Intellectual Property Journal, Vol. 22, pp. 321-334, 2010
14 Pages Posted: 9 Mar 2011
Date Written: August 15, 2010
L’Oréal v. Bellure is a remarkable case. The ruling of the European Court of Justice, as reluctantly applied by the Court of Appeal of England and Wales, protects the plaintiff’s trade-mark rights against free-riding and prohibits the defendants from taking any commercial advantage of the reputation attaching to the plaintiff’s famous perfume brands. In doing so, it limits free competition and commercial expression without identifying any real harm (consumer confusion, blurring or tarnishment of the marks) or providing any clear public benefit that would justify such intervention. In this article, I argue that the case reflects a perception of trade-mark rights as private property, and the owner of a valuable trade-mark as morally entitled to absolute protection due to his investment in the creation of the brand. In Canada, we should learn from this ruling, prepare to avoid the mistakes of the ECJ in future comparative advertising cases, and protect the rights and interests of Canadian traders and the public against any similar expansion of trade-mark protection.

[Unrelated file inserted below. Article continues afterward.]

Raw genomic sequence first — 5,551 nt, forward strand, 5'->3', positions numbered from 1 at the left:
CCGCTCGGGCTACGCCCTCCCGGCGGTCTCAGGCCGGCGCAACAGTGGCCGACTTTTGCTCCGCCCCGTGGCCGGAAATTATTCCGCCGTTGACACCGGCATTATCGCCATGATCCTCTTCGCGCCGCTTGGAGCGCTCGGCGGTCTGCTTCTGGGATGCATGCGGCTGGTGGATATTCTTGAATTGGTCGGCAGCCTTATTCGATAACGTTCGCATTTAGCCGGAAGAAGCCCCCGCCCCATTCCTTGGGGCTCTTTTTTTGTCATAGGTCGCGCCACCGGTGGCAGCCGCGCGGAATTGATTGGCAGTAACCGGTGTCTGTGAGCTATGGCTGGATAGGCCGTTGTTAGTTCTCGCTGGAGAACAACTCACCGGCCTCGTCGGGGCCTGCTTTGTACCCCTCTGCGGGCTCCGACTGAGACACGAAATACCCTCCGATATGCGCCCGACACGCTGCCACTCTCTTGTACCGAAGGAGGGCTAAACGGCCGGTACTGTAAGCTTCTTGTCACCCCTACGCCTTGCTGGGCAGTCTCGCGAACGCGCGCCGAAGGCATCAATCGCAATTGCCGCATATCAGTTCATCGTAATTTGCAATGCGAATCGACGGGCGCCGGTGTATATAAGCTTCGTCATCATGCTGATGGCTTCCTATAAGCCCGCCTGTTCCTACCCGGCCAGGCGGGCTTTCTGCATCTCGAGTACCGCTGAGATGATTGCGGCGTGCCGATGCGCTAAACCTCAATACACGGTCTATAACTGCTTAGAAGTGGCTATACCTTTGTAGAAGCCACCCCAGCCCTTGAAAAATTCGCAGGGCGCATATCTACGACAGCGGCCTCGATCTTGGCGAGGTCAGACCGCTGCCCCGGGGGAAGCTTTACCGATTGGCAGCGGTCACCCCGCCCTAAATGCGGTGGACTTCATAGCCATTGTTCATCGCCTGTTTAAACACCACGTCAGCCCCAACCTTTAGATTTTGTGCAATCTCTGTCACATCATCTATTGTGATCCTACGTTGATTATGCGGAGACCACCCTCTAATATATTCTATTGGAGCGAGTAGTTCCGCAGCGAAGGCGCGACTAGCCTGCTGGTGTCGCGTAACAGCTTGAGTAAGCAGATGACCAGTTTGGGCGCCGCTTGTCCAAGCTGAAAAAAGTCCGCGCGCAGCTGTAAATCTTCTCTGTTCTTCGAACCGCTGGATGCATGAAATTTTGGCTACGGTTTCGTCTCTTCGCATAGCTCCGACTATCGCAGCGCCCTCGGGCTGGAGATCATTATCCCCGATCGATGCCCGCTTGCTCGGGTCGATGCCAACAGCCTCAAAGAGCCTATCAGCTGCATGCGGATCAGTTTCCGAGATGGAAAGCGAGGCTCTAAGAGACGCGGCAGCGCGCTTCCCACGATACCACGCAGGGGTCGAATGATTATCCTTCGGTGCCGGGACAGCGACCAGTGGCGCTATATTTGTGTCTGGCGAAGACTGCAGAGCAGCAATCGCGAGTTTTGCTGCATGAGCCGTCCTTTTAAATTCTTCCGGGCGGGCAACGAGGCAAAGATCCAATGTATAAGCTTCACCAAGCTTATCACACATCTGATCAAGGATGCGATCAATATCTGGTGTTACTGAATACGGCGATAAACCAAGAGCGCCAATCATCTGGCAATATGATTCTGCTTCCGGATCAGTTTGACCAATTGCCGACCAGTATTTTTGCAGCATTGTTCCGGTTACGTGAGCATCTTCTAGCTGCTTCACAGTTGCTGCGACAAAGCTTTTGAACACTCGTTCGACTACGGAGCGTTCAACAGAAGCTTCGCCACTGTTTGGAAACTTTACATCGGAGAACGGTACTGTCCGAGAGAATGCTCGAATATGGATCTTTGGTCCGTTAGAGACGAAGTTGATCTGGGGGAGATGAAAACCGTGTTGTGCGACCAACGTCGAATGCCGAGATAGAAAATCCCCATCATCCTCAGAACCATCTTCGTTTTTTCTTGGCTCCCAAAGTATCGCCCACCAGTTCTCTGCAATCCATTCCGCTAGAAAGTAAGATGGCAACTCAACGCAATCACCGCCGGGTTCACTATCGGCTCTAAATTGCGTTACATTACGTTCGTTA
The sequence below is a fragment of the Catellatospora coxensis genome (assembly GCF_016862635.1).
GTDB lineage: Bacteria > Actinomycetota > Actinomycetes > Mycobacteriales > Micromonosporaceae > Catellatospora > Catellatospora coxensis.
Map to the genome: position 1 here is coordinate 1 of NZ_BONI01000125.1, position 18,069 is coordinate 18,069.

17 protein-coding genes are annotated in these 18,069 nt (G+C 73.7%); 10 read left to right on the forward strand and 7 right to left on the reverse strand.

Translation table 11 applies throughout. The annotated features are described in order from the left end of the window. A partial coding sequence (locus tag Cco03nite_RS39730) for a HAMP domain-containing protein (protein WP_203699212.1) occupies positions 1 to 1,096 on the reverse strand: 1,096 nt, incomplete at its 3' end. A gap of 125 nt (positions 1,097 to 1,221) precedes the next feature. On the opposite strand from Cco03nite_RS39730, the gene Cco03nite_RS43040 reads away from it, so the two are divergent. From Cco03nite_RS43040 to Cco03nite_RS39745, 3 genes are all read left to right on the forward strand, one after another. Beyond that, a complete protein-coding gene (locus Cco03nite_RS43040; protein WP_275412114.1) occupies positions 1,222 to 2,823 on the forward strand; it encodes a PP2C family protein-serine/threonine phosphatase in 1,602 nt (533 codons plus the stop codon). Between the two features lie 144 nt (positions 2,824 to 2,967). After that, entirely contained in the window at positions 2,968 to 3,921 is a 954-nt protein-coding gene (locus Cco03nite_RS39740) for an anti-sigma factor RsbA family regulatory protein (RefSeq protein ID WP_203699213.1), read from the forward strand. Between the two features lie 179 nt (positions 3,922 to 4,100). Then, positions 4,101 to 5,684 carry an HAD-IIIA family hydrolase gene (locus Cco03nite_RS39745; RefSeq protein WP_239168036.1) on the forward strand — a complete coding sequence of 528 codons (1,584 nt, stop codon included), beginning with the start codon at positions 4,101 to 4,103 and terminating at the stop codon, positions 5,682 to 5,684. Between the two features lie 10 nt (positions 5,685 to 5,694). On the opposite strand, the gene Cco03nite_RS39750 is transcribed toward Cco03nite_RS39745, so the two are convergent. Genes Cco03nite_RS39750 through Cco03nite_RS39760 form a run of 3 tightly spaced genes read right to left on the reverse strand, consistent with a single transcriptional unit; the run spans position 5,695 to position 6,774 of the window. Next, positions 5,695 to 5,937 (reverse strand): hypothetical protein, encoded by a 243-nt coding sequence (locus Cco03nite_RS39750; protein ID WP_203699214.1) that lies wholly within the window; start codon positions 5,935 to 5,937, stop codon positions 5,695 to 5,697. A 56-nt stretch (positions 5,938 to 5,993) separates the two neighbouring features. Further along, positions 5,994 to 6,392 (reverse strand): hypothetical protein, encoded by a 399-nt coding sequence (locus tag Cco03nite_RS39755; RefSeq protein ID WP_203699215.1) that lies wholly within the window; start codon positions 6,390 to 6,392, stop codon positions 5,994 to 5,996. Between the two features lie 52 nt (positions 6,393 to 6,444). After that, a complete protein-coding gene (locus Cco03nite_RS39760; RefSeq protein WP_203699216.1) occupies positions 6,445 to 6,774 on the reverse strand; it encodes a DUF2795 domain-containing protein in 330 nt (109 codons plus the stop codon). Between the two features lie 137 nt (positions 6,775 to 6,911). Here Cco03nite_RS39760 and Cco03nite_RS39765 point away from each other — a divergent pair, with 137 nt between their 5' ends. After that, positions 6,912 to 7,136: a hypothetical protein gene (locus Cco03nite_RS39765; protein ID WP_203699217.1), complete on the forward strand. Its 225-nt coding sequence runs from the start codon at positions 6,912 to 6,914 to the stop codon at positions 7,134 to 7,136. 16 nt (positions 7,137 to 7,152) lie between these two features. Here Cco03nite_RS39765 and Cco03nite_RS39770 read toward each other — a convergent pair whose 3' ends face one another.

Keywords: Trade-marks, Comparative Advertising, Freedom of Expression, Competition
JEL Classification: K13, K29, K39, L12, L59
Suggested Citation: Suggested Citation
Craig, Carys J., Perfume by Any Other Name May Smell as Sweet…But Who Can Say?: A Comment on L’Oreal v. Bellure (August 15, 2010). Intellectual Property Journal, Vol. 22, pp. 321-334, 2010. Available at SSRN: https://ssrn.com/abstract=1781044